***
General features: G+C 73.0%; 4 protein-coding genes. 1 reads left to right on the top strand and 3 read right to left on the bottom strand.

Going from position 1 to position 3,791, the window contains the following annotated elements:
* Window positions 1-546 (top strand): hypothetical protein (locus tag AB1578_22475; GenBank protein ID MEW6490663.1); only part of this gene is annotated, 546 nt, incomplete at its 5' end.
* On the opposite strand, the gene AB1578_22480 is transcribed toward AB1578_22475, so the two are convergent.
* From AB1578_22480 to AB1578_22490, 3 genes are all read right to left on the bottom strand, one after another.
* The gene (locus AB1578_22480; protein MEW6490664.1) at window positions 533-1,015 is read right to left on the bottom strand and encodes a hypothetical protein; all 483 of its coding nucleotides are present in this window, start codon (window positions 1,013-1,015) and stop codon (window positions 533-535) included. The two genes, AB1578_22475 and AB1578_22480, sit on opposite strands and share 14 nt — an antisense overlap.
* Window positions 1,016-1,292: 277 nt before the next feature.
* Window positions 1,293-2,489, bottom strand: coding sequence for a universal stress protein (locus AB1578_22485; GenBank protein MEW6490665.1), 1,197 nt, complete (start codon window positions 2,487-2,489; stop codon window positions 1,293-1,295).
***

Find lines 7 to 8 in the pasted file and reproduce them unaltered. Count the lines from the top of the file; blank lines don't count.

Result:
* Window positions 1,016-1,292: 277 nt before the next feature.
* Window positions 1,293-2,489, bottom strand: coding sequence for a universal stress protein (locus AB1578_22485; GenBank protein MEW6490665.1), 1,197 nt, complete (start codon window positions 2,487-2,489; stop codon window positions 1,293-1,295).